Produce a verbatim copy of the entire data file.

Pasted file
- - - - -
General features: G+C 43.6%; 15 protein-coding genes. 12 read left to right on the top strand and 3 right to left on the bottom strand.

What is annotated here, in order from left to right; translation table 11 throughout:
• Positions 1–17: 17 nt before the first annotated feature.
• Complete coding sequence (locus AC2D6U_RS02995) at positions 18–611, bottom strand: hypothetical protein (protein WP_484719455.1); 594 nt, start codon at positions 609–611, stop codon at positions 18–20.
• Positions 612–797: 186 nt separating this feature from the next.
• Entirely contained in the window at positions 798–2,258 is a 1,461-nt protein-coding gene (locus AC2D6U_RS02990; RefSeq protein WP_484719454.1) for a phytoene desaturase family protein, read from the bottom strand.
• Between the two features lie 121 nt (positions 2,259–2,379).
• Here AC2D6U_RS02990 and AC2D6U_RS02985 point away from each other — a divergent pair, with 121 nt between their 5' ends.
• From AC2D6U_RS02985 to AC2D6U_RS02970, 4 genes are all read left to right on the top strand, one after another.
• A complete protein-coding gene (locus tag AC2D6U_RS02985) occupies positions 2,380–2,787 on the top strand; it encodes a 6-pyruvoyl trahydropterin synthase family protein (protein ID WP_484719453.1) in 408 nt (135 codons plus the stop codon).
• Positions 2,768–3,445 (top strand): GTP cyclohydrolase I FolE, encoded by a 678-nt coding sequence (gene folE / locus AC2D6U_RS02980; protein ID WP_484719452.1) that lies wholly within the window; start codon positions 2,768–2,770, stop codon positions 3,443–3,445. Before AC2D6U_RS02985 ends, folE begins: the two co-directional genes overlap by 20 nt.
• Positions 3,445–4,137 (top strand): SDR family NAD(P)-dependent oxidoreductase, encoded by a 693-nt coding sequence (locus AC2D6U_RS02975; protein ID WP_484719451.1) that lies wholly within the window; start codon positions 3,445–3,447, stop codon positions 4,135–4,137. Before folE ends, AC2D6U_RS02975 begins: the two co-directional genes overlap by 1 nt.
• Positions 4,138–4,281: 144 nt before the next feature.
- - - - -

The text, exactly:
General features: G+C 43.6%; 15 protein-coding genes. 12 read left to right on the top strand and 3 right to left on the bottom strand.

What is annotated here, in order from left to right; translation table 11 throughout:
• Positions 1–17: 17 nt before the first annotated feature.
• Complete coding sequence (locus AC2D6U_RS02995) at positions 18–611, bottom strand: hypothetical protein (protein WP_484719455.1); 594 nt, start codon at positions 609–611, stop codon at positions 18–20.
• Positions 612–797: 186 nt separating this feature from the next.
• Entirely contained in the window at positions 798–2,258 is a 1,461-nt protein-coding gene (locus AC2D6U_RS02990; RefSeq protein WP_484719454.1) for a phytoene desaturase family protein, read from the bottom strand.
• Between the two features lie 121 nt (positions 2,259–2,379).
• Here AC2D6U_RS02990 and AC2D6U_RS02985 point away from each other — a divergent pair, with 121 nt between their 5' ends.
• From AC2D6U_RS02985 to AC2D6U_RS02970, 4 genes are all read left to right on the top strand, one after another.
• A complete protein-coding gene (locus tag AC2D6U_RS02985) occupies positions 2,380–2,787 on the top strand; it encodes a 6-pyruvoyl trahydropterin synthase family protein (protein ID WP_484719453.1) in 408 nt (135 codons plus the stop codon).
• Positions 2,768–3,445 (top strand): GTP cyclohydrolase I FolE, encoded by a 678-nt coding sequence (gene folE / locus AC2D6U_RS02980; protein ID WP_484719452.1) that lies wholly within the window; start codon positions 2,768–2,770, stop codon positions 3,443–3,445. Before AC2D6U_RS02985 ends, folE begins: the two co-directional genes overlap by 20 nt.
• Positions 3,445–4,137 (top strand): SDR family NAD(P)-dependent oxidoreductase, encoded by a 693-nt coding sequence (locus AC2D6U_RS02975; protein ID WP_484719451.1) that lies wholly within the window; start codon positions 3,445–3,447, stop codon positions 4,135–4,137. Before folE ends, AC2D6U_RS02975 begins: the two co-directional genes overlap by 1 nt.
• Positions 4,138–4,281: 144 nt before the next feature.